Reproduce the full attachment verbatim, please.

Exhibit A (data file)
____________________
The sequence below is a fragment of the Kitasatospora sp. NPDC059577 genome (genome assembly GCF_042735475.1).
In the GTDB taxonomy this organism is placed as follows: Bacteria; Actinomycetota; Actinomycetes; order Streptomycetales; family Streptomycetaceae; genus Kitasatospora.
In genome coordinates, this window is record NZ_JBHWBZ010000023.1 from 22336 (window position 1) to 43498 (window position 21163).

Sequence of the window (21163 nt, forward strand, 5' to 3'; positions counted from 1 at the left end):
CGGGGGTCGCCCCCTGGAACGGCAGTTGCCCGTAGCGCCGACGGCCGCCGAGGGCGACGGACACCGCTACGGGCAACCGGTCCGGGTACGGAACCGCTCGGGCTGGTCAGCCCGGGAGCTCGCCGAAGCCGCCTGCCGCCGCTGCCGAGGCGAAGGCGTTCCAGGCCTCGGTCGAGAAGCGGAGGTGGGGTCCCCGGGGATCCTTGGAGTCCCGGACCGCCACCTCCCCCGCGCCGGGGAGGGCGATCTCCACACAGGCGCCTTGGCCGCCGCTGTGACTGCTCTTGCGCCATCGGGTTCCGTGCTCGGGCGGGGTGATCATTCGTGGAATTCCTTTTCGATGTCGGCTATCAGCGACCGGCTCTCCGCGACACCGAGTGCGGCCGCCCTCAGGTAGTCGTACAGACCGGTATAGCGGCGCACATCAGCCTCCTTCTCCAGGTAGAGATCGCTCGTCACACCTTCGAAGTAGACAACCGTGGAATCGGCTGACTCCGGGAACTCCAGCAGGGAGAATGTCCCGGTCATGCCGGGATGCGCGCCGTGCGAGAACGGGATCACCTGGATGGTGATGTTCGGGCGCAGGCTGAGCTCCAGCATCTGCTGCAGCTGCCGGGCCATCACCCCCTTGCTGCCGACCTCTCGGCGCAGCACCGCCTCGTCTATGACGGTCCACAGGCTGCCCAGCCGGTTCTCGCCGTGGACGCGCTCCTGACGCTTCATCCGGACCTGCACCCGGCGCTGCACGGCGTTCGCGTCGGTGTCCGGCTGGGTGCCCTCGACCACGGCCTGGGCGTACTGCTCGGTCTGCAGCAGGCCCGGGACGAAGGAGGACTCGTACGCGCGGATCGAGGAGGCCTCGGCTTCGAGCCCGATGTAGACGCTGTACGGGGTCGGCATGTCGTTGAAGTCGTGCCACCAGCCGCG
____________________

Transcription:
The sequence below is a fragment of the Kitasatospora sp. NPDC059577 genome (genome assembly GCF_042735475.1).
In the GTDB taxonomy this organism is placed as follows: Bacteria; Actinomycetota; Actinomycetes; order Streptomycetales; family Streptomycetaceae; genus Kitasatospora.
In genome coordinates, this window is record NZ_JBHWBZ010000023.1 from 22336 (window position 1) to 43498 (window position 21163).

Sequence of the window (21163 nt, forward strand, 5' to 3'; positions counted from 1 at the left end):
CGGGGGTCGCCCCCTGGAACGGCAGTTGCCCGTAGCGCCGACGGCCGCCGAGGGCGACGGACACCGCTACGGGCAACCGGTCCGGGTACGGAACCGCTCGGGCTGGTCAGCCCGGGAGCTCGCCGAAGCCGCCTGCCGCCGCTGCCGAGGCGAAGGCGTTCCAGGCCTCGGTCGAGAAGCGGAGGTGGGGTCCCCGGGGATCCTTGGAGTCCCGGACCGCCACCTCCCCCGCGCCGGGGAGGGCGATCTCCACACAGGCGCCTTGGCCGCCGCTGTGACTGCTCTTGCGCCATCGGGTTCCGTGCTCGGGCGGGGTGATCATTCGTGGAATTCCTTTTCGATGTCGGCTATCAGCGACCGGCTCTCCGCGACACCGAGTGCGGCCGCCCTCAGGTAGTCGTACAGACCGGTATAGCGGCGCACATCAGCCTCCTTCTCCAGGTAGAGATCGCTCGTCACACCTTCGAAGTAGACAACCGTGGAATCGGCTGACTCCGGGAACTCCAGCAGGGAGAATGTCCCGGTCATGCCGGGATGCGCGCCGTGCGAGAACGGGATCACCTGGATGGTGATGTTCGGGCGCAGGCTGAGCTCCAGCATCTGCTGCAGCTGCCGGGCCATCACCCCCTTGCTGCCGACCTCTCGGCGCAGCACCGCCTCGTCTATGACGGTCCACAGGCTGCCCAGCCGGTTCTCGCCGTGGACGCGCTCCTGACGCTTCATCCGGACCTGCACCCGGCGCTGCACGGCGTTCGCGTCGGTGTCCGGCTGGGTGCCCTCGACCACGGCCTGGGCGTACTGCTCGGTCTGCAGCAGGCCCGGGACGAAGGAGGACTCGTACGCGCGGATCGAGGAGGCCTCGGCTTCGAGCCCGATGTAGACGCTGTACGGGGTCGGCATGTCGTTGAAGTCGTGCCACCAGCCGCG